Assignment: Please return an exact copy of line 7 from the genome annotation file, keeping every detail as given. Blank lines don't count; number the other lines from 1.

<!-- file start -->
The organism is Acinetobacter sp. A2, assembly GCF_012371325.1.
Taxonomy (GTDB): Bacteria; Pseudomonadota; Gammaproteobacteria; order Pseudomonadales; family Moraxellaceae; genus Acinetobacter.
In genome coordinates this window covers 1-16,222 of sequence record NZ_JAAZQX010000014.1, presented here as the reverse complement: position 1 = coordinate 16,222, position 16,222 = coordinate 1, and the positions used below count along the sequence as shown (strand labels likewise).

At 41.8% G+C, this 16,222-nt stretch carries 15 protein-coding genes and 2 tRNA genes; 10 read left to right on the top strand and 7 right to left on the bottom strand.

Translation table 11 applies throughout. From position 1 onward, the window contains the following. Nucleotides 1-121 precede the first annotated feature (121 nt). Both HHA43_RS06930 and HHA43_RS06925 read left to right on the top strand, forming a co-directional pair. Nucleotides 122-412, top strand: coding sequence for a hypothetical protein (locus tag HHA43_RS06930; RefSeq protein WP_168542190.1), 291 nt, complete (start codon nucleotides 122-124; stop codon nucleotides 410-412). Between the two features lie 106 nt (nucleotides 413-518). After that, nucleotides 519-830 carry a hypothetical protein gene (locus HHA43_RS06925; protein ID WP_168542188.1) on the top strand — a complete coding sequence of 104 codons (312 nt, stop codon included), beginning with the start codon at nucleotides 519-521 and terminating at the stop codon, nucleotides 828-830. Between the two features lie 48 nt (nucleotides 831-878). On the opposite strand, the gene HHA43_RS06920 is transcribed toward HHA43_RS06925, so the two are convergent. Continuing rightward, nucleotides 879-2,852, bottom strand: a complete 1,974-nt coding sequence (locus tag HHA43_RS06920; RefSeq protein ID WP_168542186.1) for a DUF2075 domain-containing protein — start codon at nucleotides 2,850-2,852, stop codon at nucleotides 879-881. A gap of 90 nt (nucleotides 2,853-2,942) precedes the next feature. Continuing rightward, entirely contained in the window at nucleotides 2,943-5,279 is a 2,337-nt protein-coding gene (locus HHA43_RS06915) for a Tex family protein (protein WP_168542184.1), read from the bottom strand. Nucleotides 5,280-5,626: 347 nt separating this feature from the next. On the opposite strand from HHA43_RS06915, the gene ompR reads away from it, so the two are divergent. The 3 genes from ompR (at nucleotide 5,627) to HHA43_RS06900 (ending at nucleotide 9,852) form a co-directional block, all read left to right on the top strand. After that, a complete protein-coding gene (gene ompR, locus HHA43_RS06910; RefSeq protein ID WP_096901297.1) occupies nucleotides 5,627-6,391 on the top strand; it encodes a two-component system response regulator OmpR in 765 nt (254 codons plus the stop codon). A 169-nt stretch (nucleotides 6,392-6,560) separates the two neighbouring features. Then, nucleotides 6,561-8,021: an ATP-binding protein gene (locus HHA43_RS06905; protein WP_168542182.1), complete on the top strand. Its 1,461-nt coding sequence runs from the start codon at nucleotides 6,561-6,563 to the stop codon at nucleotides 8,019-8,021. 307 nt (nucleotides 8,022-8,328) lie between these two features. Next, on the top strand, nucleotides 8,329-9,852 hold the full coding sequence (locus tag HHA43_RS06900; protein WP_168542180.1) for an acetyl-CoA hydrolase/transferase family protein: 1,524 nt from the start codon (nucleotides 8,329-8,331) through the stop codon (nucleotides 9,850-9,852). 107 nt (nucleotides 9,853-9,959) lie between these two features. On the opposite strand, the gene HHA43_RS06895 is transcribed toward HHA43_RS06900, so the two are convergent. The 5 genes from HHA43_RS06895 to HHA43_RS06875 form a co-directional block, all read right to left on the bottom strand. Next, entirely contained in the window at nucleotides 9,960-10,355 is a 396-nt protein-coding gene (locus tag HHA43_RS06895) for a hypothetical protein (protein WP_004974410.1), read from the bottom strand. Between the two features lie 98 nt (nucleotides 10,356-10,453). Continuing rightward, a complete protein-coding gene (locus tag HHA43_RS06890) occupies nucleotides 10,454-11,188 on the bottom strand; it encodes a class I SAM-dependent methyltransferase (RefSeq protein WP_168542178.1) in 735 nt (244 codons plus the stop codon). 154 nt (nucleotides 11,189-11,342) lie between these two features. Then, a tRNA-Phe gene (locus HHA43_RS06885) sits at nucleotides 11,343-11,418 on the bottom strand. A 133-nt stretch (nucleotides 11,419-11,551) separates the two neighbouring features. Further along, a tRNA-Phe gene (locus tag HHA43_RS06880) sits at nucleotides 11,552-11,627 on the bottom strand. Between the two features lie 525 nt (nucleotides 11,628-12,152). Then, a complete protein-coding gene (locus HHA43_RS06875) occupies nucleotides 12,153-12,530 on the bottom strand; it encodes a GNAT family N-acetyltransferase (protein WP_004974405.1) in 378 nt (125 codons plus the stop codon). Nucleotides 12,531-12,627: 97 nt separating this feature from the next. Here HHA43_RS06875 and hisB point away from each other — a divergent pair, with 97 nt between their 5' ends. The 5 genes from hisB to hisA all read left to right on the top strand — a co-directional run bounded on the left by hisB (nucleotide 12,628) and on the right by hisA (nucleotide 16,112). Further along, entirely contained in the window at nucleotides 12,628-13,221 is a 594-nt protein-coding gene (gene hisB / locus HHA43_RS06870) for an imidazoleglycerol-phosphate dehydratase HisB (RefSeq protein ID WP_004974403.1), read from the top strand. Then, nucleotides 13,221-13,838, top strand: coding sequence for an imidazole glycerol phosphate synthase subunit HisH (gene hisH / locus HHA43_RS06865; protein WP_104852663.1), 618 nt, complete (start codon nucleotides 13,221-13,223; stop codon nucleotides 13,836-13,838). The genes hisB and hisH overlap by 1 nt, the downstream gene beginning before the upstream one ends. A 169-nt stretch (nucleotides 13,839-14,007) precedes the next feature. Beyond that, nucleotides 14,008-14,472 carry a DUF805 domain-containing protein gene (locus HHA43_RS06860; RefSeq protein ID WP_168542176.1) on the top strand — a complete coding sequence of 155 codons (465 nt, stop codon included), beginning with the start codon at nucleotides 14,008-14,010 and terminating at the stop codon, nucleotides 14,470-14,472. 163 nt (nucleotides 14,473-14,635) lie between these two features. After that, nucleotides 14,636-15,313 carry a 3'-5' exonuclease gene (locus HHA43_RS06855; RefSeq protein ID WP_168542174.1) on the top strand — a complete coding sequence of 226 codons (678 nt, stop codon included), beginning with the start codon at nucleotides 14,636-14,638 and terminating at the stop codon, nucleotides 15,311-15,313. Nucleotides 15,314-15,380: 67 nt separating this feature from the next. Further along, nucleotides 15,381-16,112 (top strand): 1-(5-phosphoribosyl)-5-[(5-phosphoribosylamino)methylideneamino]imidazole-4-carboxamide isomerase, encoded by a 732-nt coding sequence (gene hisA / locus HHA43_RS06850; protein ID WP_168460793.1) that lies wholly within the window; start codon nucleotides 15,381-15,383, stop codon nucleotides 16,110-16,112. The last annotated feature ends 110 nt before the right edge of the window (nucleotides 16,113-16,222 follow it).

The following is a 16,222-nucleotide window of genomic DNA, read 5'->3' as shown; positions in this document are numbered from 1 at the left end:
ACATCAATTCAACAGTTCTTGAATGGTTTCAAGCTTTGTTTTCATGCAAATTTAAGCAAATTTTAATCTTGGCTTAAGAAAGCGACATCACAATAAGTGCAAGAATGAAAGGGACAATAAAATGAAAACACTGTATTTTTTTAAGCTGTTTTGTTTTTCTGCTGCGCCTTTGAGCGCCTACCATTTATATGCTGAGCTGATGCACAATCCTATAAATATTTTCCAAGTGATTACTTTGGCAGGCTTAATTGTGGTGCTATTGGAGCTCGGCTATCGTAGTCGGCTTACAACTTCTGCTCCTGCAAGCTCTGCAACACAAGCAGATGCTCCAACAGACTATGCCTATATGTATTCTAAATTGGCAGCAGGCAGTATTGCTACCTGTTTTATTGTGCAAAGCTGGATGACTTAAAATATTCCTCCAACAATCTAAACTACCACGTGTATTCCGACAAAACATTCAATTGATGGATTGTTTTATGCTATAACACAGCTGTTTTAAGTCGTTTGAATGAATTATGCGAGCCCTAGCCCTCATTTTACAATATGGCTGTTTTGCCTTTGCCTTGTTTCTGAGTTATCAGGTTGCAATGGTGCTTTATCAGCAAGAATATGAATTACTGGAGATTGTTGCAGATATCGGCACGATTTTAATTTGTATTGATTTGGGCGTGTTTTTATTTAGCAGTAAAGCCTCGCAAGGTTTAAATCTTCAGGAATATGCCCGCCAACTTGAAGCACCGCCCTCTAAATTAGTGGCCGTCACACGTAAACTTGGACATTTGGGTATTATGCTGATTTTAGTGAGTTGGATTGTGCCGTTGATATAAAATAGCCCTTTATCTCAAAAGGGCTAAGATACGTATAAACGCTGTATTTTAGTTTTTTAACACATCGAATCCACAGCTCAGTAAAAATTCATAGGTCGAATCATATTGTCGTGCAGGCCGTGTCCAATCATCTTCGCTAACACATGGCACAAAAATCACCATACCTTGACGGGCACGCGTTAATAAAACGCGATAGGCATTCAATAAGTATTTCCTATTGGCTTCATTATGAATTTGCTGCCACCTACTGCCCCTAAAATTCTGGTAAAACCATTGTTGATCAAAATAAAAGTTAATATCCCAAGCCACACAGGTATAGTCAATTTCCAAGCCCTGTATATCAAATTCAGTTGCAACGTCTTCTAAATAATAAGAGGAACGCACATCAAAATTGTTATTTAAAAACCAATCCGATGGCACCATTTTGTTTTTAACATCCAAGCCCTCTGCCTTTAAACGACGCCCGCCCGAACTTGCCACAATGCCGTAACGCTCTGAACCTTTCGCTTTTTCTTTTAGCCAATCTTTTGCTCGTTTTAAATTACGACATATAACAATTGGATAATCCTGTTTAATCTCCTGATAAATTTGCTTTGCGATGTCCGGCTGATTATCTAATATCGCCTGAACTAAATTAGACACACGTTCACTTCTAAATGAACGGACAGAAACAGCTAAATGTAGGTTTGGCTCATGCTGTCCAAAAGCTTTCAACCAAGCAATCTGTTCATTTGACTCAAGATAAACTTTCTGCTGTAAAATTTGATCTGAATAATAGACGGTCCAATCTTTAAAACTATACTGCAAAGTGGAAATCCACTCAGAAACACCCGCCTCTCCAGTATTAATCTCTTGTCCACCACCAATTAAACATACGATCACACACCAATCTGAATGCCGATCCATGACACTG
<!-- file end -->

ACATCAATTCAACAGTTCTTGAATGGTTTCAAGCTTTGTTTTCATGCAAATTTAAGCAAATTTTAATCTTGGCTTAAGAAAGCGACATCACAATAAGTGCAAGAATGAAAGGGACAATAAAATGAAAACACTGTATTTTTTTAAGCTGTTTTGTTTTTCTGCTGCGCCTTTGAGCGCCTACCATTTATATGCTGAGCTGATGCACAATCCTATAAATATTTTCCAAGTGATTACTTTGGCAGGCTTAATTGTGGTGCTATTGGAGCTCGGCTATCGTAGTCGGCTTACAACTTCTGCTCCTGCAAGCTCTGCAACACAAGCAGATGCTCCAACAGACTATGCCTATATGTATTCTAAATTGGCAGCAGGCAGTATTGCTACCTGTTTTATTGTGCAAAGCTGGATGACTTAAAATATTCCTCCAACAATCTAAACTACCACGTGTATTCCGACAAAACATTCAATTGATGGATTGTTTTATGCTATAACACAGCTGTTTTAAGTCGTTTGAATGAATTATGCGAGCCCTAGCCCTCATTTTACAATATGGCTGTTTTGCCTTTGCCTTGTTTCTGAGTTATCAGGTTGCAATGGTGCTTTATCAGCAAGAATATGAATTACTGGAGATTGTTGCAGATATCGGCACGATTTTAATTTGTATTGATTTGGGCGTGTTTTTATTTAGCAGTAAAGCCTCGCAAGGTTTAAATCTTCAGGAATATGCCCGCCAACTTGAAGCACCGCCCTCTAAATTAGTGGCCGTCACACGTAAACTTGGACATTTGGGTATTATGCTGATTTTAGTGAGTTGGATTGTGCCGTTGATATAAAATAGCCCTTTATCTCAAAAGGGCTAAGATACGTATAAACGCTGTATTTTAGTTTTTTAACACATCGAATCCACAGCTCAGTAAAAATTCATAGGTCGAATCATATTGTCGTGCAGGCCGTGTCCAATCATCTTCGCTAACACATGGCACAAAAATCACCATACCTTGACGGGCACGCGTTAATAAAACGCGATAGGCATTCAATAAGTATTTCCTATTGGCTTCATTATGAATTTGCTGCCACCTACTGCCCCTAAAATTCTGGTAAAACCATTGTTGATCAAAATAAAAGTTAATATCCCAAGCCACACAGGTATAGTCAATTTCCAAGCCCTGTATATCAAATTCAGTTGCAACGTCTTCTAAATAATAAGAGGAACGCACATCAAAATTGTTATTTAAAAACCAATCCGATGGCACCATTTTGTTTTTAACATCCAAGCCCTCTGCCTTTAAACGACGCCCGCCCGAACTTGCCACAATGCCGTAACGCTCTGAACCTTTCGCTTTTTCTTTTAGCCAATCTTTTGCTCGTTTTAAATTACGACATATAACAATTGGATAATCCTGTTTAATCTCCTGATAAATTTGCTTTGCGATGTCCGGCTGATTATCTAATATCGCCTGAACTAAATTAGACACACGTTCACTTCTAAATGAACGGACAGAAACAGCTAAATGTAGGTTTGGCTCATGCTGTCCAAAAGCTTTCAACCAAGCAATCTGTTCATTTGACTCAAGATAAACTTTCTGCTGTAAAATTTGATCTGAATAATAGACGGTCCAATCTTTAAAACTATACTGCAAAGTGGAAATCCACTCAGAAACACCCGCCTCTCCAGTATTAATCTCTTGTCCACCACCAATTAAACATACGATCACACACCAATCTGAATGCCGATCCATGACACTG